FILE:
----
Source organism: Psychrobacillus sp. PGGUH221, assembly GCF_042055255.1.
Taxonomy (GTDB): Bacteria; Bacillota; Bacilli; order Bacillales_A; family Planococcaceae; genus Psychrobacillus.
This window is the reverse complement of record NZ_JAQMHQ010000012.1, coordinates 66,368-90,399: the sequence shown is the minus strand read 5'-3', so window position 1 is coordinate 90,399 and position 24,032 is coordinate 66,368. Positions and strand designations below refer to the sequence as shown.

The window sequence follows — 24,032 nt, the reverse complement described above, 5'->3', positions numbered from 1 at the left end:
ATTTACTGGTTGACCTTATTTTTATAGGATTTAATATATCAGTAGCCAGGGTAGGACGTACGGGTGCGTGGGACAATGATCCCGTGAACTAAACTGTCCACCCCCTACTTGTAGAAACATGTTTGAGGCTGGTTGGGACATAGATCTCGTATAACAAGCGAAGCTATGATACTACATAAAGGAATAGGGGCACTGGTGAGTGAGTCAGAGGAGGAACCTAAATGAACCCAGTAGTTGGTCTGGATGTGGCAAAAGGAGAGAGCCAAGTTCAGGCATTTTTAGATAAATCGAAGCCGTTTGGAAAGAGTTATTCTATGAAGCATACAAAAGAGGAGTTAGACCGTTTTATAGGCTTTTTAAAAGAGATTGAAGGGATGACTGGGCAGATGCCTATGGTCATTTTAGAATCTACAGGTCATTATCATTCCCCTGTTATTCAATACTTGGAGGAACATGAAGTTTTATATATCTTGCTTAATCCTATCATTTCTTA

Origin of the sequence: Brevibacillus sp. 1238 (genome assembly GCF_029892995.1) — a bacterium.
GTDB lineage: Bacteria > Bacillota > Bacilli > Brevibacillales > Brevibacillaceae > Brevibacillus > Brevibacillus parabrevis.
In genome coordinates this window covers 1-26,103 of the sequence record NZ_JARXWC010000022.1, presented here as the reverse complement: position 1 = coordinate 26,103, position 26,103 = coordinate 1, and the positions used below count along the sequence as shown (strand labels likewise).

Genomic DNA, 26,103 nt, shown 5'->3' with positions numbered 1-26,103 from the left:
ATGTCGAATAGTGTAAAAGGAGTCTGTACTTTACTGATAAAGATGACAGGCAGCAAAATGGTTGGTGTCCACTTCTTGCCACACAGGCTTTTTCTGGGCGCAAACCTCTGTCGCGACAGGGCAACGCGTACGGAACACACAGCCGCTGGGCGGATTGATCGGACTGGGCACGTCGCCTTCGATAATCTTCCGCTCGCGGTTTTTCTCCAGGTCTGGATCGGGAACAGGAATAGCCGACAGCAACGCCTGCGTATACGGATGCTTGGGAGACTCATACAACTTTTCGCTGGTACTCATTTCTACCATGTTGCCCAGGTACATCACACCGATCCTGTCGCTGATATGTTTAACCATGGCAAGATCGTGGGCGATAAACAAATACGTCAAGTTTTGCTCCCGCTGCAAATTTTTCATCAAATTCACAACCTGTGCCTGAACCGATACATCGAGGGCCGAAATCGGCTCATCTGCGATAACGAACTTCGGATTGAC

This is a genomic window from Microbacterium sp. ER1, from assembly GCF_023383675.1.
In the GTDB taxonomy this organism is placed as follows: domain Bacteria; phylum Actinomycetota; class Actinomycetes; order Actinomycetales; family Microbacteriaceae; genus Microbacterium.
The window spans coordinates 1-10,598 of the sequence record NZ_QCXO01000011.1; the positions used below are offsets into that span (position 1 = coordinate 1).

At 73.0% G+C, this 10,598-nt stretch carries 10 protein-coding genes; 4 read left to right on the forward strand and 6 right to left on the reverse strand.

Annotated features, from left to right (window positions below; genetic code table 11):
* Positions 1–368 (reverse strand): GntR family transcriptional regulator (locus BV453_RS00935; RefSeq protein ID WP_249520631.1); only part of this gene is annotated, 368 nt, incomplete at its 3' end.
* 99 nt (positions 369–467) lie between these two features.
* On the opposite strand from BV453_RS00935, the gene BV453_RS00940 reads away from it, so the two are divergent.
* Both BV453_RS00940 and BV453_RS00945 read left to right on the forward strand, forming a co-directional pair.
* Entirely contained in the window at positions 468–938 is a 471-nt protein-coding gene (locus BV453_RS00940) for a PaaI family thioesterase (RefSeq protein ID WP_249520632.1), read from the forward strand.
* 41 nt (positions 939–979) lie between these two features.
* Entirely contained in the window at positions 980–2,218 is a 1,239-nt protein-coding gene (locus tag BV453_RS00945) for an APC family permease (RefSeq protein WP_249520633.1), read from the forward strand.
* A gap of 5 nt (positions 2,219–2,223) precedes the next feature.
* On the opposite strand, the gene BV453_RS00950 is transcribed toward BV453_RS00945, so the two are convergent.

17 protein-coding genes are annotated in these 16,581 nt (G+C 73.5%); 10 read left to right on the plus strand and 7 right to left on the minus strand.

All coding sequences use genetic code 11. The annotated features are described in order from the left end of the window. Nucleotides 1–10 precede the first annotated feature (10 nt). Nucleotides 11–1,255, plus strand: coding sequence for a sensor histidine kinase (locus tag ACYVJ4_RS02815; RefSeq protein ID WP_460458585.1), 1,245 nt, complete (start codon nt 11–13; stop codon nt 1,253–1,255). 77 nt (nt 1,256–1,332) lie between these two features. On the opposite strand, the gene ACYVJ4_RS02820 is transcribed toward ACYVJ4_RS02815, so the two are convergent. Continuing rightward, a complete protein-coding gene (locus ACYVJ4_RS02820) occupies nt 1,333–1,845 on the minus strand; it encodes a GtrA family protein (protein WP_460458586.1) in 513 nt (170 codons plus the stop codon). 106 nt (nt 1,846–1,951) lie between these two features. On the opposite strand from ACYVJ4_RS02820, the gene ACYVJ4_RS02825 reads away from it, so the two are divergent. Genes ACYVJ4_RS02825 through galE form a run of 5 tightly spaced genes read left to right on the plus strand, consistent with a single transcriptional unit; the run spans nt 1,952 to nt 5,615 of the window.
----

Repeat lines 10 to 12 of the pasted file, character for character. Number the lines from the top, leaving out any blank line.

ATGTCGAATAGTGTAAAAGGAGTCTGTACTTTACTGATAAAGATGACAGGCAGCAAAATGGTTGGTGTCCACTTCTTGCCACACAGGCTTTTTCTGGGCGCAAACCTCTGTCGCGACAGGGCAACGCGTACGGAACACACAGCCGCTGGGCGGATTGATCGGACTGGGCACGTCGCCTTCGATAATCTTCCGCTCGCGGTTTTTCTCCAGGTCTGGATCGGGAACAGGAATAGCCGACAGCAACGCCTGCGTATACGGATGCTTGGGAGACTCATACAACTTTTCGCTGGTACTCATTTCTACCATGTTGCCCAGGTACATCACACCGATCCTGTCGCTGATATGTTTAACCATGGCAAGATCGTGGGCGATAAACAAATACGTCAAGTTTTGCTCCCGCTGCAAATTTTTCATCAAATTCACAACCTGTGCCTGAACCGATACATCGAGGGCCGAAATCGGCTCATCTGCGATAACGAACTTCGGATTGAC

This is a genomic window from Microbacterium sp. ER1, from assembly GCF_023383675.1.
In the GTDB taxonomy this organism is placed as follows: domain Bacteria; phylum Actinomycetota; class Actinomycetes; order Actinomycetales; family Microbacteriaceae; genus Microbacterium.